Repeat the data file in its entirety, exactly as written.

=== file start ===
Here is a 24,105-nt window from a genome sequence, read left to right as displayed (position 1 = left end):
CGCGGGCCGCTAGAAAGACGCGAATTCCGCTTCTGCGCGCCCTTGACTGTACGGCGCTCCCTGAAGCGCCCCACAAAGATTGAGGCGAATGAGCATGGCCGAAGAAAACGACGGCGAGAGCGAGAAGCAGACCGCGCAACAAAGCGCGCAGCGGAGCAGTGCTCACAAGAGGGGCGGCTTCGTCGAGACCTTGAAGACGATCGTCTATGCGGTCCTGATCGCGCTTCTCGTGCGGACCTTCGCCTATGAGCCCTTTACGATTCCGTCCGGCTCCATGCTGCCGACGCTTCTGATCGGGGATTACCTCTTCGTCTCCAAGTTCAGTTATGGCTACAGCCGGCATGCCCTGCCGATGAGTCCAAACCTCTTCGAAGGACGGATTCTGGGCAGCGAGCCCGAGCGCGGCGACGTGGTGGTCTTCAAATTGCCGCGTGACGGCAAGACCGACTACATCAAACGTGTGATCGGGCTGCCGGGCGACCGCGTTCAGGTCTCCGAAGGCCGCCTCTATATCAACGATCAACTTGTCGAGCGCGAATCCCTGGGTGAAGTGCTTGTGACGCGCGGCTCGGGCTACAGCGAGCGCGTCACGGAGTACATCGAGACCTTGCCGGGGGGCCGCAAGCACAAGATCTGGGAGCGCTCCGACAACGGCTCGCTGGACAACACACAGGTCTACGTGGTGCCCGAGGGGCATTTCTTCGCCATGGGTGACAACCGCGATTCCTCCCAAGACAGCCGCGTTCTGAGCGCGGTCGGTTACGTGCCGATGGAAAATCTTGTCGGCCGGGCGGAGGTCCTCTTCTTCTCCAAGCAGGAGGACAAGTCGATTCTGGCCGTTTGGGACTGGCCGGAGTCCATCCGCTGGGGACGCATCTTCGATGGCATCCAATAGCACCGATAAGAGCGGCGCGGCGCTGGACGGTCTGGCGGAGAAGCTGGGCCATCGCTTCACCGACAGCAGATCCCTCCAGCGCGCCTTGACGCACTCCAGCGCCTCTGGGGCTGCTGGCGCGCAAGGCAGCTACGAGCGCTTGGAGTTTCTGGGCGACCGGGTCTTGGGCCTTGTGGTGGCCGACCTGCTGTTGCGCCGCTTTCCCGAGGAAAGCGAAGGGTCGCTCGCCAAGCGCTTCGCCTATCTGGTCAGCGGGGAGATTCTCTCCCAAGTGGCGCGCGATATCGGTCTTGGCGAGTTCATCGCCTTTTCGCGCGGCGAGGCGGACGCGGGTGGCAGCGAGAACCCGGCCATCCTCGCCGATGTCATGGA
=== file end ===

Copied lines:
Here is a 24,105-nt window from a genome sequence, read left to right as displayed (position 1 = left end):
CGCGGGCCGCTAGAAAGACGCGAATTCCGCTTCTGCGCGCCCTTGACTGTACGGCGCTCCCTGAAGCGCCCCACAAAGATTGAGGCGAATGAGCATGGCCGAAGAAAACGACGGCGAGAGCGAGAAGCAGACCGCGCAACAAAGCGCGCAGCGGAGCAGTGCTCACAAGAGGGGCGGCTTCGTCGAGACCTTGAAGACGATCGTCTATGCGGTCCTGATCGCGCTTCTCGTGCGGACCTTCGCCTATGAGCCCTTTACGATTCCGTCCGGCTCCATGCTGCCGACGCTTCTGATCGGGGATTACCTCTTCGTCTCCAAGTTCAGTTATGGCTACAGCCGGCATGCCCTGCCGATGAGTCCAAACCTCTTCGAAGGACGGATTCTGGGCAGCGAGCCCGAGCGCGGCGACGTGGTGGTCTTCAAATTGCCGCGTGACGGCAAGACCGACTACATCAAACGTGTGATCGGGCTGCCGGGCGACCGCGTTCAGGTCTCCGAAGGCCGCCTCTATATCAACGATCAACTTGTCGAGCGCGAATCCCTGGGTGAAGTGCTTGTGACGCGCGGCTCGGGCTACAGCGAGCGCGTCACGGAGTACATCGAGACCTTGCCGGGGGGCCGCAAGCACAAGATCTGGGAGCGCTCCGACAACGGCTCGCTGGACAACACACAGGTCTACGTGGTGCCCGAGGGGCATTTCTTCGCCATGGGTGACAACCGCGATTCCTCCCAAGACAGCCGCGTTCTGAGCGCGGTCGGTTACGTGCCGATGGAAAATCTTGTCGGCCGGGCGGAGGTCCTCTTCTTCTCCAAGCAGGAGGACAAGTCGATTCTGGCCGTTTGGGACTGGCCGGAGTCCATCCGCTGGGGACGCATCTTCGATGGCATCCAATAGCACCGATAAGAGCGGCGCGGCGCTGGACGGTCTGGCGGAGAAGCTGGGCCATCGCTTCACCGACAGCAGATCCCTCCAGCGCGCCTTGACGCACTCCAGCGCCTCTGGGGCTGCTGGCGCGCAAGGCAGCTACGAGCGCTTGGAGTTTCTGGGCGACCGGGTCTTGGGCCTTGTGGTGGCCGACCTGCTGTTGCGCCGCTTTCCCGAGGAAAGCGAAGGGTCGCTCGCCAAGCGCTTCGCCTATCTGGTCAGCGGGGAGATTCTCTCCCAAGTGGCGCGCGATATCGGTCTTGGCGAGTTCATCGCCTTTTCGCGCGGCGAGGCGGACGCGGGTGGCAGCGAGAACCCGGCCATCCTCGCCGATGTCATGGA